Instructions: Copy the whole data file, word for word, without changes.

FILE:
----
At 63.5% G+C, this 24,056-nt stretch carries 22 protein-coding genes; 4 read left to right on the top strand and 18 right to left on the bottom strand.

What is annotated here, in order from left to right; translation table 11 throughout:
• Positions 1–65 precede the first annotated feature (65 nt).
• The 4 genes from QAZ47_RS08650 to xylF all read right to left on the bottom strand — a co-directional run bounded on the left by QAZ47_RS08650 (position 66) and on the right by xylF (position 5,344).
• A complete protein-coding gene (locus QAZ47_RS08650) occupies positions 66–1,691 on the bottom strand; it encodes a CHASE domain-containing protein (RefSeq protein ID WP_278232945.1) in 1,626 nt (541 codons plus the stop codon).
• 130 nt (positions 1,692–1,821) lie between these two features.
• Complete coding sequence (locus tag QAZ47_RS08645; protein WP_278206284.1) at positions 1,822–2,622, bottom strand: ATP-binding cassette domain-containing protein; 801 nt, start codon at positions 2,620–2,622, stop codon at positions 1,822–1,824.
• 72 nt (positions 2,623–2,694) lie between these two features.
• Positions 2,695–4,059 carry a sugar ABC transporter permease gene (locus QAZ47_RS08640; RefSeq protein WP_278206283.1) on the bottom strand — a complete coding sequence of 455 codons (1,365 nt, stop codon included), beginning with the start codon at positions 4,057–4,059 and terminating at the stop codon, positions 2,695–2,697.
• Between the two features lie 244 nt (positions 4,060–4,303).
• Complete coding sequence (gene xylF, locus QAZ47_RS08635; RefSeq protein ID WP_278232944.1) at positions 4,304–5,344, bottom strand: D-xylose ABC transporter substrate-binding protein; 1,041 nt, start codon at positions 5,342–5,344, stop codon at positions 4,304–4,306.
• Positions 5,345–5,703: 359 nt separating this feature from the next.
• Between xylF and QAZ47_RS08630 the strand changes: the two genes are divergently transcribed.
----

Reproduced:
At 63.5% G+C, this 24,056-nt stretch carries 22 protein-coding genes; 4 read left to right on the top strand and 18 right to left on the bottom strand.

What is annotated here, in order from left to right; translation table 11 throughout:
• Positions 1–65 precede the first annotated feature (65 nt).
• The 4 genes from QAZ47_RS08650 to xylF all read right to left on the bottom strand — a co-directional run bounded on the left by QAZ47_RS08650 (position 66) and on the right by xylF (position 5,344).
• A complete protein-coding gene (locus QAZ47_RS08650) occupies positions 66–1,691 on the bottom strand; it encodes a CHASE domain-containing protein (RefSeq protein ID WP_278232945.1) in 1,626 nt (541 codons plus the stop codon).
• 130 nt (positions 1,692–1,821) lie between these two features.
• Complete coding sequence (locus tag QAZ47_RS08645; protein WP_278206284.1) at positions 1,822–2,622, bottom strand: ATP-binding cassette domain-containing protein; 801 nt, start codon at positions 2,620–2,622, stop codon at positions 1,822–1,824.
• 72 nt (positions 2,623–2,694) lie between these two features.
• Positions 2,695–4,059 carry a sugar ABC transporter permease gene (locus QAZ47_RS08640; RefSeq protein WP_278206283.1) on the bottom strand — a complete coding sequence of 455 codons (1,365 nt, stop codon included), beginning with the start codon at positions 4,057–4,059 and terminating at the stop codon, positions 2,695–2,697.
• Between the two features lie 244 nt (positions 4,060–4,303).
• Complete coding sequence (gene xylF, locus QAZ47_RS08635; RefSeq protein ID WP_278232944.1) at positions 4,304–5,344, bottom strand: D-xylose ABC transporter substrate-binding protein; 1,041 nt, start codon at positions 5,342–5,344, stop codon at positions 4,304–4,306.
• Positions 5,345–5,703: 359 nt separating this feature from the next.
• Between xylF and QAZ47_RS08630 the strand changes: the two genes are divergently transcribed.